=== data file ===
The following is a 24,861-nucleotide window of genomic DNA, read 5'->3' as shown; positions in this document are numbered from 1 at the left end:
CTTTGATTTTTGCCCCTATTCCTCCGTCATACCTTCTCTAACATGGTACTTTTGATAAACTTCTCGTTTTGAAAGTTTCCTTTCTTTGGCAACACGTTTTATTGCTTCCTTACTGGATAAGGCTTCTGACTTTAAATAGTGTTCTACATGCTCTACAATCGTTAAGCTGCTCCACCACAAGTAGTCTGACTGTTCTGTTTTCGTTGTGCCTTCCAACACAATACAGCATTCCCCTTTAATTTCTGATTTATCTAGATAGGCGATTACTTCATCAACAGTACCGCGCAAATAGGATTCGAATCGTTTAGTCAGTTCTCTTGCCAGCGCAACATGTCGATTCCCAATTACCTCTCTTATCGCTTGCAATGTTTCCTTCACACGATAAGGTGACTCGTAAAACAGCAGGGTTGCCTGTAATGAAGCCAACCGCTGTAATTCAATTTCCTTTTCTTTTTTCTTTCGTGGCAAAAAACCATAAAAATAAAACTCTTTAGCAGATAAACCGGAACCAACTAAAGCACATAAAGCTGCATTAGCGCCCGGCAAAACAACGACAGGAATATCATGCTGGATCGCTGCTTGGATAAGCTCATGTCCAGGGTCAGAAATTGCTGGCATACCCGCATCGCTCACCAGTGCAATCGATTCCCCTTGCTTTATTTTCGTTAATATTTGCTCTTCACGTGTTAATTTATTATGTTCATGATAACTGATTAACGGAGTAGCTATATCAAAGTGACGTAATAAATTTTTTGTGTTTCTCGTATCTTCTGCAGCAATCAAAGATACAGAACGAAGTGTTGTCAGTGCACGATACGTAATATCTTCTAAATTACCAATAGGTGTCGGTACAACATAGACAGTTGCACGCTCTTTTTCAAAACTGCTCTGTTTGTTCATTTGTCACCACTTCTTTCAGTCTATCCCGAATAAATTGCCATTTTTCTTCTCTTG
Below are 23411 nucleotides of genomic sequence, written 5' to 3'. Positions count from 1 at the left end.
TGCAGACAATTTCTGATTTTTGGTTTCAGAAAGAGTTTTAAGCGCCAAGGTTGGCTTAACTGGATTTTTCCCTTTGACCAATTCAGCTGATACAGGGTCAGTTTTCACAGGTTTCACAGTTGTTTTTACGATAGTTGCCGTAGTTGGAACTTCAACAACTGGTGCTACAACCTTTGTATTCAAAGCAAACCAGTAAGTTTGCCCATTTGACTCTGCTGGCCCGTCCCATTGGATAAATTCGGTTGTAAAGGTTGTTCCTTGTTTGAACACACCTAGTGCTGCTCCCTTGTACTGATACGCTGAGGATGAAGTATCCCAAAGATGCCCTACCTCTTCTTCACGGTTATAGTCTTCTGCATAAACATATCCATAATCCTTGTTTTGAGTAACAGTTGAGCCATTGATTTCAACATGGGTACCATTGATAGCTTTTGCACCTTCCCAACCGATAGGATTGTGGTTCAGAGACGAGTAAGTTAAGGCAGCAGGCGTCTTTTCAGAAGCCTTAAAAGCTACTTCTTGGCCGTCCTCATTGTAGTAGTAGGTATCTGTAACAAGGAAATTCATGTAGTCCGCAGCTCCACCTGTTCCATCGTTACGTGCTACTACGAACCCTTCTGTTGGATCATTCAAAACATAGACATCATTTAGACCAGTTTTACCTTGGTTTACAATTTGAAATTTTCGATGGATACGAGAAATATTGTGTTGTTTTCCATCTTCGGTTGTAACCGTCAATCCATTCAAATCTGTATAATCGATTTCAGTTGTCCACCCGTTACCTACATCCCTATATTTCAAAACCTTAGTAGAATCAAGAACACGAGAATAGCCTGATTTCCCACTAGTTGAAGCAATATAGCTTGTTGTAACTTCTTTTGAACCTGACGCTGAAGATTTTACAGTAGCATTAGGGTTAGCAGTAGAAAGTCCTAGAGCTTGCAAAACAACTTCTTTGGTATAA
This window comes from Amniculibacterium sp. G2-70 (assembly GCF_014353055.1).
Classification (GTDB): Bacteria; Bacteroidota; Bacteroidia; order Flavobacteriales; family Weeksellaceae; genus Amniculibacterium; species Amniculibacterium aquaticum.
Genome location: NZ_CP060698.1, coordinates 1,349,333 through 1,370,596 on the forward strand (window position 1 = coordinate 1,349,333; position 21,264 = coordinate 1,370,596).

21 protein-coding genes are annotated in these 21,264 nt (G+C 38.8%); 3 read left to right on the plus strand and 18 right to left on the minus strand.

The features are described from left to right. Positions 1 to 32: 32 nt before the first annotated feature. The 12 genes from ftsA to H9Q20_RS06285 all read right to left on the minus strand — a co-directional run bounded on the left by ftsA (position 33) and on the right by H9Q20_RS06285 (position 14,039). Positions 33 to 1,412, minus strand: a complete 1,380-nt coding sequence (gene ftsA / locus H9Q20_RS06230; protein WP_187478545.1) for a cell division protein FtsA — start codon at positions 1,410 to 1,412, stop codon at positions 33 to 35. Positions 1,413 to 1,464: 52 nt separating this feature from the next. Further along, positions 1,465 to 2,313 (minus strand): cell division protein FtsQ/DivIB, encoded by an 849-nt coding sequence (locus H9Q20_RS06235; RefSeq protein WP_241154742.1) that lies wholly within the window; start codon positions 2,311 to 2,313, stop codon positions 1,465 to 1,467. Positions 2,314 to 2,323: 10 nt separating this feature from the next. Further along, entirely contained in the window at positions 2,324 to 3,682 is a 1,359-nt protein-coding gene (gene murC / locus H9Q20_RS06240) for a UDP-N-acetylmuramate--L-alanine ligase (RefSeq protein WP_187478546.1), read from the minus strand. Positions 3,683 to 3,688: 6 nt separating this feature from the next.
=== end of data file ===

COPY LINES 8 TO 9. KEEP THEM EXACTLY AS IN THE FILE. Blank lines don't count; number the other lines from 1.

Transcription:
21 protein-coding genes are annotated in these 21,264 nt (G+C 38.8%); 3 read left to right on the plus strand and 18 right to left on the minus strand.

The features are described from left to right. Positions 1 to 32: 32 nt before the first annotated feature. The 12 genes from ftsA to H9Q20_RS06285 all read right to left on the minus strand — a co-directional run bounded on the left by ftsA (position 33) and on the right by H9Q20_RS06285 (position 14,039). Positions 33 to 1,412, minus strand: a complete 1,380-nt coding sequence (gene ftsA / locus H9Q20_RS06230; protein WP_187478545.1) for a cell division protein FtsA — start codon at positions 1,410 to 1,412, stop codon at positions 33 to 35. Positions 1,413 to 1,464: 52 nt separating this feature from the next. Further along, positions 1,465 to 2,313 (minus strand): cell division protein FtsQ/DivIB, encoded by an 849-nt coding sequence (locus H9Q20_RS06235; RefSeq protein WP_241154742.1) that lies wholly within the window; start codon positions 2,311 to 2,313, stop codon positions 1,465 to 1,467. Positions 2,314 to 2,323: 10 nt separating this feature from the next. Further along, entirely contained in the window at positions 2,324 to 3,682 is a 1,359-nt protein-coding gene (gene murC / locus H9Q20_RS06240) for a UDP-N-acetylmuramate--L-alanine ligase (RefSeq protein WP_187478546.1), read from the minus strand. Positions 3,683 to 3,688: 6 nt separating this feature from the next.